Purdue University fraternities finding success with hard alcohol ban

WEST LAFAYETTE, Ind. – Back in 2010, students at Purdue University decided to ban hard alcohol at all fraternity events. Campus police have noticed the number of arrests go down since then. Now, hundreds of campuses across the country will implement the same standard.

The association for fraternities in the U.S. and Canada says most of its members have one year to ban hard alcohol under a rule adopted during its recent annual meeting.

The North American Interfraternity Conference, or NIC, said Tuesday that in “a near-unanimous vote” on Aug. 27, its 66 international and national men’s fraternities adopted the rule prohibiting hard alcohol from fraternity chapters and events unless served by licensed third-party vendors. The member fraternities have until Sept. 1, 2019 to implement the rule across their more than 6,100 chapters on 800 campuses.

The rule adoption follows the alcohol-related deaths last year of fraternity pledges at Louisiana State University and Penn State University.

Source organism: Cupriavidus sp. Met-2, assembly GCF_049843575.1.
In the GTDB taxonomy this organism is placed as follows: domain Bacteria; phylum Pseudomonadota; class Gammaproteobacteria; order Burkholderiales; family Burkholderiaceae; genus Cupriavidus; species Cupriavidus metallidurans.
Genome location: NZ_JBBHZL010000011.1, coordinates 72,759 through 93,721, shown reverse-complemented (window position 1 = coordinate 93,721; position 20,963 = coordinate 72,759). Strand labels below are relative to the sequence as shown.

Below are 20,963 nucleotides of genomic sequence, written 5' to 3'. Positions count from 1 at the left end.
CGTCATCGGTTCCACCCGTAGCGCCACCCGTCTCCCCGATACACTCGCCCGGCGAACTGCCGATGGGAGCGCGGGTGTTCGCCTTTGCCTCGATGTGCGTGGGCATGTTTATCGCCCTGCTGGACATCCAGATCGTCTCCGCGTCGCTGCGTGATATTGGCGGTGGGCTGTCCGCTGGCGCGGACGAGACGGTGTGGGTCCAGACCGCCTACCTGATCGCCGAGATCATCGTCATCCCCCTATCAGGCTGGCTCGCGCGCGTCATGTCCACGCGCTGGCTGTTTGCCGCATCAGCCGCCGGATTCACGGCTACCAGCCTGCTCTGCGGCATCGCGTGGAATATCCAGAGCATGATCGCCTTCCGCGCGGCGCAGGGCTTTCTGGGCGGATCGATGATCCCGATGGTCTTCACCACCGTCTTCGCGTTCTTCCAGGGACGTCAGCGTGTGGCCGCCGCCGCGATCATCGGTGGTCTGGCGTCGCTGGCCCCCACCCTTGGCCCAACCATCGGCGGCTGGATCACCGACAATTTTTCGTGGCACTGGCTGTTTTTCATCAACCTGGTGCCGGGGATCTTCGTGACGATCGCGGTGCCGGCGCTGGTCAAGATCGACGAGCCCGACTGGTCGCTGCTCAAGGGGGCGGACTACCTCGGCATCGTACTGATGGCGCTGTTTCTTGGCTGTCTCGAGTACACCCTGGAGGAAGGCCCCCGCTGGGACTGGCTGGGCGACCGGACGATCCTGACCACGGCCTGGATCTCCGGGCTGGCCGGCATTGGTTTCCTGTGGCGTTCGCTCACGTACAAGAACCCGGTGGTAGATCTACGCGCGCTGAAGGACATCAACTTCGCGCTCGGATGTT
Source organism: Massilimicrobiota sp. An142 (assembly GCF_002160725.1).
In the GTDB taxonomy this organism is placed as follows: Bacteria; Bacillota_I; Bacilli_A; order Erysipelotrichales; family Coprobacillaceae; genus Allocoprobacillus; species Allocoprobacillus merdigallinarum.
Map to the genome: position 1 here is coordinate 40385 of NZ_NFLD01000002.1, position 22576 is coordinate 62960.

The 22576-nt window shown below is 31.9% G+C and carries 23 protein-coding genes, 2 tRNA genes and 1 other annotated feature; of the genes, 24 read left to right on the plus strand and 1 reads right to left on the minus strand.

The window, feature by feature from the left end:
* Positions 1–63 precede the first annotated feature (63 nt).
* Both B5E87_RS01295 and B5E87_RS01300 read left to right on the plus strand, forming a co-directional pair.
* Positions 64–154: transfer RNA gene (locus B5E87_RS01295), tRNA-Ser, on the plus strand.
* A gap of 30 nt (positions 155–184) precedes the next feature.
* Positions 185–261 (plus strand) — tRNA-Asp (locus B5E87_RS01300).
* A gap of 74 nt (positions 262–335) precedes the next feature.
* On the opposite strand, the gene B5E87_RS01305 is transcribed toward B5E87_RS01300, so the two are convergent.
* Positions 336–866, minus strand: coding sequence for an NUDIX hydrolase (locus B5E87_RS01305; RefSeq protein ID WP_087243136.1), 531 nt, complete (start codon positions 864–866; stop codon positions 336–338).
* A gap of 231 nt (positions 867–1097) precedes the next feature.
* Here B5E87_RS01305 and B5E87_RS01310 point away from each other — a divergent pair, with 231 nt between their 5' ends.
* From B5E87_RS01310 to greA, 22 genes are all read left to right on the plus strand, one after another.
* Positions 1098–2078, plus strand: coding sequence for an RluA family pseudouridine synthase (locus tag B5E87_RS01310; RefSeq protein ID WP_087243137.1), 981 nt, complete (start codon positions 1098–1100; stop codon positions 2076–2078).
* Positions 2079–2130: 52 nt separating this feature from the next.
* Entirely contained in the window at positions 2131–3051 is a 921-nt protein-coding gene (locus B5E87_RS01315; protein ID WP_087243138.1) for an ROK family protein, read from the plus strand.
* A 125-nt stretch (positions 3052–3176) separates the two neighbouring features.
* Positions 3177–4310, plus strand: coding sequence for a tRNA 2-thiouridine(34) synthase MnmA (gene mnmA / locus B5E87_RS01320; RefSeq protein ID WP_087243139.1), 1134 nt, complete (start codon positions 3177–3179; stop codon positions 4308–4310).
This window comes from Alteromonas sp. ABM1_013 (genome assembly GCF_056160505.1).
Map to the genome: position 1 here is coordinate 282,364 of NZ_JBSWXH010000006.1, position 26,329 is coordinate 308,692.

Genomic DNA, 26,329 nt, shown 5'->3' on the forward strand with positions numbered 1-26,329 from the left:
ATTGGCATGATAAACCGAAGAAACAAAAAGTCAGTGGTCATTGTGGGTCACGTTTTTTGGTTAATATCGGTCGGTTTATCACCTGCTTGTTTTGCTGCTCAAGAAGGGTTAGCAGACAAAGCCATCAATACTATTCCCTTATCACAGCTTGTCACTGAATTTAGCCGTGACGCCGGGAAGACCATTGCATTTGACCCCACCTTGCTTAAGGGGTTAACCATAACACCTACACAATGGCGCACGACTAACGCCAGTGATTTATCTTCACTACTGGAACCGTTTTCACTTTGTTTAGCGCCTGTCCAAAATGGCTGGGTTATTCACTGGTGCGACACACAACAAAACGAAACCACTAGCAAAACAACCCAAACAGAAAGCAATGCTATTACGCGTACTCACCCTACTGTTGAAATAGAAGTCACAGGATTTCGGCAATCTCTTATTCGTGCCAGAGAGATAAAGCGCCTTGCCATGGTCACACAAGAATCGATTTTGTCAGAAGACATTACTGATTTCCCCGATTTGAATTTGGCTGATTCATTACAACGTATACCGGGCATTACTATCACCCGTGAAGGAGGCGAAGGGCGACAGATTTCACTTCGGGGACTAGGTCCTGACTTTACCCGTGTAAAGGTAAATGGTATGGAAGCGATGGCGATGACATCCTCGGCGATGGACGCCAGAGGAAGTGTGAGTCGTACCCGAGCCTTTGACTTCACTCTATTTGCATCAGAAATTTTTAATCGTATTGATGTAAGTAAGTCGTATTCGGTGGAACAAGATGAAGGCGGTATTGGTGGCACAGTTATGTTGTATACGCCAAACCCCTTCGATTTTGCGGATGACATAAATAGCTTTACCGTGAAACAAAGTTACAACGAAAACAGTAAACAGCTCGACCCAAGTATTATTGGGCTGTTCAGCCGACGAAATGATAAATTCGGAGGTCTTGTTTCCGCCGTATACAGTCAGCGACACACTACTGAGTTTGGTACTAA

Purdue University IFC President Seth Gutwein applauded the national group for taking this step. He said they have seen a positive shift in his campus' culture.

"With all NIC fraternities implementing this critical change, it will provide strong support for fraternities to move as one to make campus communities safer," he said.

Gutwein said there is a group of Greek members who go to each fraternity function to check if there is hard alcohol. He says the group stops by twice and the visits are unannounced.

"We haven’t had many problems with it. Of course, there are some organizations who still toe the line with that," Gutwein said.

Fraternities at Purdue University could face social probation if they do not follow this standard. Gutwein said it has happened to some.

"We try to do it so it doesn’t reoccur again," he said.

Purdue University Associate Dean of Students Brandon Cutler said not many schools a few years ago passed a ban on hard alcohol at all fraternity events. He's noticed students are more aware of health and safety issues.

"Hard alcohol ban is a tremendous step for the industry and clearly stating that we do not want substances that harm young people," he said.

NIC said this ban is a minimum expectation. When member fraternities and campuses have more restrictive policies, students and chapters will still be expected to follow those.